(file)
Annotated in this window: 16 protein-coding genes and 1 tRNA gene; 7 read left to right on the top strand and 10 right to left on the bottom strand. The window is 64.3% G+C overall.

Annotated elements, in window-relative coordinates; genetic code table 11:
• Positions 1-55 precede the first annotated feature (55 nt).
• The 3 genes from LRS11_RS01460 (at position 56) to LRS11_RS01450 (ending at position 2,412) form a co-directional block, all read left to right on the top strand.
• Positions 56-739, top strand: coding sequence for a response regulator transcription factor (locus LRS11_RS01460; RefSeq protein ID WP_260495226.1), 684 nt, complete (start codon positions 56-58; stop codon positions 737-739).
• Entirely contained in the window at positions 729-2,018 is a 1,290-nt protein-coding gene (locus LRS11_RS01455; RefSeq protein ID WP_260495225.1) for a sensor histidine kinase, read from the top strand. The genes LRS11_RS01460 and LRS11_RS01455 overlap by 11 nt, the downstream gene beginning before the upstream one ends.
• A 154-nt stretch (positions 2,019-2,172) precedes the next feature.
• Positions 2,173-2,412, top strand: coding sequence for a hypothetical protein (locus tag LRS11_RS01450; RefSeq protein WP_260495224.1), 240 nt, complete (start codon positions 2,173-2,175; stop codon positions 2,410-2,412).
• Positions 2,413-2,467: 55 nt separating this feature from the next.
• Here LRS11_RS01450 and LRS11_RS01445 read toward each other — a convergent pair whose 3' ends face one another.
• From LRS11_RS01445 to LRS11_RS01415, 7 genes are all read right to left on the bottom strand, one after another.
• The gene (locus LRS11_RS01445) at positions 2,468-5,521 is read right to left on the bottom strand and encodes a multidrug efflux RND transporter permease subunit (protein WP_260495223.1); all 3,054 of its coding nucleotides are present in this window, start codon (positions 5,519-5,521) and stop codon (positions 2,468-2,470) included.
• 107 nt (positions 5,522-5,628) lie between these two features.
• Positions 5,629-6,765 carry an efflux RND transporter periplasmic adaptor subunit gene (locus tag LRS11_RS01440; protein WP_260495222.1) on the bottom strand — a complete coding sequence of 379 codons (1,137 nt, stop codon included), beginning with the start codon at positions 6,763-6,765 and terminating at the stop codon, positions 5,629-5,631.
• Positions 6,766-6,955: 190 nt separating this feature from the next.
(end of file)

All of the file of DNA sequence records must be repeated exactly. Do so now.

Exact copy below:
Annotated in this window: 16 protein-coding genes and 1 tRNA gene; 7 read left to right on the top strand and 10 right to left on the bottom strand. The window is 64.3% G+C overall.

Annotated elements, in window-relative coordinates; genetic code table 11:
• Positions 1-55 precede the first annotated feature (55 nt).
• The 3 genes from LRS11_RS01460 (at position 56) to LRS11_RS01450 (ending at position 2,412) form a co-directional block, all read left to right on the top strand.
• Positions 56-739, top strand: coding sequence for a response regulator transcription factor (locus LRS11_RS01460; RefSeq protein ID WP_260495226.1), 684 nt, complete (start codon positions 56-58; stop codon positions 737-739).
• Entirely contained in the window at positions 729-2,018 is a 1,290-nt protein-coding gene (locus LRS11_RS01455; RefSeq protein ID WP_260495225.1) for a sensor histidine kinase, read from the top strand. The genes LRS11_RS01460 and LRS11_RS01455 overlap by 11 nt, the downstream gene beginning before the upstream one ends.
• A 154-nt stretch (positions 2,019-2,172) precedes the next feature.
• Positions 2,173-2,412, top strand: coding sequence for a hypothetical protein (locus tag LRS11_RS01450; RefSeq protein WP_260495224.1), 240 nt, complete (start codon positions 2,173-2,175; stop codon positions 2,410-2,412).
• Positions 2,413-2,467: 55 nt separating this feature from the next.
• Here LRS11_RS01450 and LRS11_RS01445 read toward each other — a convergent pair whose 3' ends face one another.
• From LRS11_RS01445 to LRS11_RS01415, 7 genes are all read right to left on the bottom strand, one after another.
• The gene (locus LRS11_RS01445) at positions 2,468-5,521 is read right to left on the bottom strand and encodes a multidrug efflux RND transporter permease subunit (protein WP_260495223.1); all 3,054 of its coding nucleotides are present in this window, start codon (positions 5,519-5,521) and stop codon (positions 2,468-2,470) included.
• 107 nt (positions 5,522-5,628) lie between these two features.
• Positions 5,629-6,765 carry an efflux RND transporter periplasmic adaptor subunit gene (locus tag LRS11_RS01440; protein WP_260495222.1) on the bottom strand — a complete coding sequence of 379 codons (1,137 nt, stop codon included), beginning with the start codon at positions 6,763-6,765 and terminating at the stop codon, positions 5,629-5,631.
• Positions 6,766-6,955: 190 nt separating this feature from the next.